Issue 8, Fiction: antiplato

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This a story about Her trying to reduce You to art.

You’re still as a silent something. I have to capture you before you vaporise. Exact thoughts as You in this story drifts away on a little cloud. Or something vaguely cloud-like. Must reach out and grab and bring back. To submit you to paper, to reduce you to word on a screen—it’s possible, but it won’t be accurate. It will be as skewed a perspective as any that could be formed. But since we’re living with misinformation and uncertainties anyway, the She in this story has decided to commit her memory of you to something concrete. What can she do to commemorate you?
Sculpture is hard. To get the exact shape of your eyebrows in a sketch will be difficult. Words are insufficient, but words are all we have. So words they shall be. A hot breeze is the first sensation associated with your memory. But I don’t know if that says anything about you. I don’t really know how I know all of this anyway. This is the problem with a hyperselfconscious omniscient narrator.
As it were, this is a story of Her trying to reduce You to art.
And as hard as she tried she couldn’t reduce You. How to best capture the faint little laugh that you did on certain occasions? The casual hand wave that indicated you were done talking about Something. That vague, elusive Something. And what about Her? What about the time when She exploded into a million little Hers, and they scampered away almost immediately? Her take on things will naturally form part of what She is trying to do here.
But I will stop being clever. I didn’t start this to feel smug and smart (maybe a little). The story here is about people. As all stories are. Sometimes you get that vague realisation that all of us in all our complexities will be gone. And our little magics with us. There is no way that all of your personhood will remain. If you are one of the lucky few, that are written, painted, dreamed about and remembered, even then, only a part of you remains—the vaguest shadow, the briefest glimpse of the flowing and changing complexity in you.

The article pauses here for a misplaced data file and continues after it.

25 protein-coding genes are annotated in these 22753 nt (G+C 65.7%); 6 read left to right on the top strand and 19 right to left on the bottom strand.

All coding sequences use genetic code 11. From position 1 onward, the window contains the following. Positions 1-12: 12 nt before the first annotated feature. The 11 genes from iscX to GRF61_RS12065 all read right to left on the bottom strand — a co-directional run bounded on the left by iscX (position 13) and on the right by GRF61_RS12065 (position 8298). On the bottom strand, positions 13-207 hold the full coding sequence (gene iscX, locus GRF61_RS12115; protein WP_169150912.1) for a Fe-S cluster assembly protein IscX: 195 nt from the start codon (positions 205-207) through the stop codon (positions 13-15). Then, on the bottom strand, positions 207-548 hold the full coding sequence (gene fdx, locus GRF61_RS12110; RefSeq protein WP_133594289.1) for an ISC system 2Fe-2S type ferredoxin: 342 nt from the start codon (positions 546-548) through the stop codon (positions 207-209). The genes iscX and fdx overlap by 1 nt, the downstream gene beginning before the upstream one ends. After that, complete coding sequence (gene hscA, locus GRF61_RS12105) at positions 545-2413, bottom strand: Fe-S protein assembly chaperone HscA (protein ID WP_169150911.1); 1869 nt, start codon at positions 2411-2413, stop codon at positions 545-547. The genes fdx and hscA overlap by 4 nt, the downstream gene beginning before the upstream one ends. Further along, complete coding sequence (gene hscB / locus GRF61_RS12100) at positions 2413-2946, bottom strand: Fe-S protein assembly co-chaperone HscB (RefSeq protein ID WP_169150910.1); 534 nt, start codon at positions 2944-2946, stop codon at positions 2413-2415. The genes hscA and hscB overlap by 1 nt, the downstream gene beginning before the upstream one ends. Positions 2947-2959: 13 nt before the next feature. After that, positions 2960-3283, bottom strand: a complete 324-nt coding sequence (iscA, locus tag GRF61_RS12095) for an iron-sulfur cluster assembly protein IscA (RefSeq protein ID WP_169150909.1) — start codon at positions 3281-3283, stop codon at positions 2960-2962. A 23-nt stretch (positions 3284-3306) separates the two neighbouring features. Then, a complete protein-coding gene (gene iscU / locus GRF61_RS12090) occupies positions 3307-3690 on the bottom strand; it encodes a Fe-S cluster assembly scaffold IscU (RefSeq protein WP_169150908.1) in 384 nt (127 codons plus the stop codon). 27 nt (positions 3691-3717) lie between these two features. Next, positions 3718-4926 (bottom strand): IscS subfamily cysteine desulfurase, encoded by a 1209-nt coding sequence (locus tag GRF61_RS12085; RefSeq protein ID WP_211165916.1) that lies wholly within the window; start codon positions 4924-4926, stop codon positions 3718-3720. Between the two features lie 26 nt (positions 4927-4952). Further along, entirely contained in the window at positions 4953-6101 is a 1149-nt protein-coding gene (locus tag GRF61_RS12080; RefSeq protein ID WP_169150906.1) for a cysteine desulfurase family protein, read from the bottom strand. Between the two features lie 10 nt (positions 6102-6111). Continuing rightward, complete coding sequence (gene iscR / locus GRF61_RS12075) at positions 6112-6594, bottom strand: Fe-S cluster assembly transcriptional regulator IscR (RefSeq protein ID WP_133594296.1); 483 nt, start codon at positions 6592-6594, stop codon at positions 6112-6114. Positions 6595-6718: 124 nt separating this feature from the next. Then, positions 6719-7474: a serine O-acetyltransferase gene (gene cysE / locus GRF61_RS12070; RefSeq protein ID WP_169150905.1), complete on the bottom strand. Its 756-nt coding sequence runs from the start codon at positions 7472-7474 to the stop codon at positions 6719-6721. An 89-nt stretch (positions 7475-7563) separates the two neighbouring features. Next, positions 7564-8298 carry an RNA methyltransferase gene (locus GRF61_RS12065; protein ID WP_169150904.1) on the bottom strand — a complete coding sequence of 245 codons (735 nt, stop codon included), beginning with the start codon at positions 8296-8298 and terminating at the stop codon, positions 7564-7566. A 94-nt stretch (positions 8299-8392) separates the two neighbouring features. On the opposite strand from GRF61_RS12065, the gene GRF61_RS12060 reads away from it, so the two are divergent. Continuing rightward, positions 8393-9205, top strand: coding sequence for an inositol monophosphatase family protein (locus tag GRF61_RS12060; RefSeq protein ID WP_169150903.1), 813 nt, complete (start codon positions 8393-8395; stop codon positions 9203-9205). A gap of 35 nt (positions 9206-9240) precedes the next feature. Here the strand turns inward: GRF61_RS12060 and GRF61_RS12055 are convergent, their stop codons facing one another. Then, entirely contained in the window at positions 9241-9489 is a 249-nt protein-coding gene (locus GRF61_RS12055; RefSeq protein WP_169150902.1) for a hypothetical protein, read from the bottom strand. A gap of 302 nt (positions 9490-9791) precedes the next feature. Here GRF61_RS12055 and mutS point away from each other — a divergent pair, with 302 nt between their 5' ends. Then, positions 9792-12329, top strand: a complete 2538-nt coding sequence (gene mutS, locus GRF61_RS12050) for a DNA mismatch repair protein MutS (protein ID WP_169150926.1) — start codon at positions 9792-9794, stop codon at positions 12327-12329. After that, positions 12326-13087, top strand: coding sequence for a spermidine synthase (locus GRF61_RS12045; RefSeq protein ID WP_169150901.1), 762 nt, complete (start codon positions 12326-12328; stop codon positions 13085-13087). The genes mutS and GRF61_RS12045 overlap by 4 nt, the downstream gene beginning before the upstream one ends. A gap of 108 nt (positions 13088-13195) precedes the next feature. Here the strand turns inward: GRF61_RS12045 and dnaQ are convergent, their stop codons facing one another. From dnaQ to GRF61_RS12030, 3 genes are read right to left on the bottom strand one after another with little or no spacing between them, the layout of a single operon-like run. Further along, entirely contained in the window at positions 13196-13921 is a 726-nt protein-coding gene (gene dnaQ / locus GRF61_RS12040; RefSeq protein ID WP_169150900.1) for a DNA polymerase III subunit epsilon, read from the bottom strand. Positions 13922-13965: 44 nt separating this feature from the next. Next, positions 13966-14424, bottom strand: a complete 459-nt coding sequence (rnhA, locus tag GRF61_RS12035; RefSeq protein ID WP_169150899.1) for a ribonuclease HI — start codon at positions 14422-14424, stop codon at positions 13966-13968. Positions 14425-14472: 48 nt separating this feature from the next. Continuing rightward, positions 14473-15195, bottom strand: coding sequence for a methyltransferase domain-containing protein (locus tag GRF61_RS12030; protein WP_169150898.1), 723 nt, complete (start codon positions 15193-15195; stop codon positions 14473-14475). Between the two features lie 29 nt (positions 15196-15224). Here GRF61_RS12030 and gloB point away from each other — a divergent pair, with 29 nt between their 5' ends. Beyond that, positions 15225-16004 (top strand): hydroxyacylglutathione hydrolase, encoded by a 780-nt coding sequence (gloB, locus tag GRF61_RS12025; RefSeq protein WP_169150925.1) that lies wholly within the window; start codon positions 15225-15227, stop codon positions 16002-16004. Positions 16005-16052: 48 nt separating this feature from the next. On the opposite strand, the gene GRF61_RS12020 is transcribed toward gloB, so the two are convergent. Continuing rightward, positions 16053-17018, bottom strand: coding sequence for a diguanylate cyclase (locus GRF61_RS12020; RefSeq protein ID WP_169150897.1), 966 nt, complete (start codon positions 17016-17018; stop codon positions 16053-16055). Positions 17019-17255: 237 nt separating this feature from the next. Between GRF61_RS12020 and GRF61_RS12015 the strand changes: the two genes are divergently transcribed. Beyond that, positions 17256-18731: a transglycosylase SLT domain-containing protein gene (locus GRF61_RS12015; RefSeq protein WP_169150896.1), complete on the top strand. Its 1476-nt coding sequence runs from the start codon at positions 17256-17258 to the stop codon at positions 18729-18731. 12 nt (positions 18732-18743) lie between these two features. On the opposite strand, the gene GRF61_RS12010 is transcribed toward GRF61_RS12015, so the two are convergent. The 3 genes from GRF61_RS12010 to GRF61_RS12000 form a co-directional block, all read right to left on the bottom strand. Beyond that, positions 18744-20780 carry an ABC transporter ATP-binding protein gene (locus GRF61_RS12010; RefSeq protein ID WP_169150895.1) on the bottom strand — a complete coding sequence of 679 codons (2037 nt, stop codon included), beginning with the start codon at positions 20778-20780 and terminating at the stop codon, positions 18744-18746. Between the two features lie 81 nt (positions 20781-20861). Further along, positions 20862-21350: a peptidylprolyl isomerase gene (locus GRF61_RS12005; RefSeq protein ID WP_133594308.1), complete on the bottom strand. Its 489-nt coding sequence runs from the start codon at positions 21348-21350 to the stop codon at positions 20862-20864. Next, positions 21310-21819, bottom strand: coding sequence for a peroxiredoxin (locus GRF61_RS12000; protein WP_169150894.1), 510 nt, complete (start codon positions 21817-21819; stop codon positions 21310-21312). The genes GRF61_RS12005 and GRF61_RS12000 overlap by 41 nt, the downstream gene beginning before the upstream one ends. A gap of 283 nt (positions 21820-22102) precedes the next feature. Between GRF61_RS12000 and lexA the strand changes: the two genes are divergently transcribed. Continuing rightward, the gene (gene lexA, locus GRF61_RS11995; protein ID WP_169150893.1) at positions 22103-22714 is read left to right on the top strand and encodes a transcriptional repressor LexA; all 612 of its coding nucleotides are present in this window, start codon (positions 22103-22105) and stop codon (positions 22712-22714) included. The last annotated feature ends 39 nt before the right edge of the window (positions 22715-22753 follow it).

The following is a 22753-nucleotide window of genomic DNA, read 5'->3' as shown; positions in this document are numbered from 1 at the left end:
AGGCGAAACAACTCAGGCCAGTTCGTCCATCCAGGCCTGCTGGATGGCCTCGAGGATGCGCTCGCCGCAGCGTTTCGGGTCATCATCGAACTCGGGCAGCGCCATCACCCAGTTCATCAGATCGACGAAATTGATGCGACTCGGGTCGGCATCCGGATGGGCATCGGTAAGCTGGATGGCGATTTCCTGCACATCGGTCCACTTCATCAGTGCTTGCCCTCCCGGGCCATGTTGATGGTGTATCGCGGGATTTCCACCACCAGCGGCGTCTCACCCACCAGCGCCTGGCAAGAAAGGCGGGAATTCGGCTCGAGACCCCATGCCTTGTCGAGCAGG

But we can try to catch hold of some of the drifting, flickering little bits, just as they are about to leave, or remain dormant in your memory. We may grab them. Lasso them in. It’s a violent gesture, but it is the one we have, and it’s only one that allows for that unchangeable You —partial truth mostly untruth. But what to do with a person reduced to art? Marvel at them? Play voyeur?
Of all the generations of people that have walked here, why would they want to know about you?
I don’t know, but I did. I wanted to know you. In fact, I am reaching out across representations of you through time and space—physical and otherwise. I am trying to touch you. Just our fingertips meeting would be enough for me. Anything to have known something of what it was like to have known you in the Present.
That is why I am telling this story.
Because I am so far removed from you that you exist to me as something that is between my mind and the world. You exist as if you didn’t, or sometimes you don’t exist as if you did. Your pain is less real to me than it ever was. This isn’t about me though.
This a story of Her trying to reduce You to art.
And she’s bent all the lines, blurred everything there is to blur and distorted and simplified and reduced reduced reduced. Yet that essence floated away on something cloud like before this story even began. She reached out and tried to pull you down. She held on to you as long as she could, but she needed the other hand to write. Eventually with a sigh, she reluctantly let you float away. And you’re still there, with other forms and floaters. Now I become Her. And this becomes a different story.
This becomes a story of Me trying to reduce you to your essence.

And failing.  

 

 

 

 

 

 

by Tanvi Joshi

Art – Shaunak Phadnis

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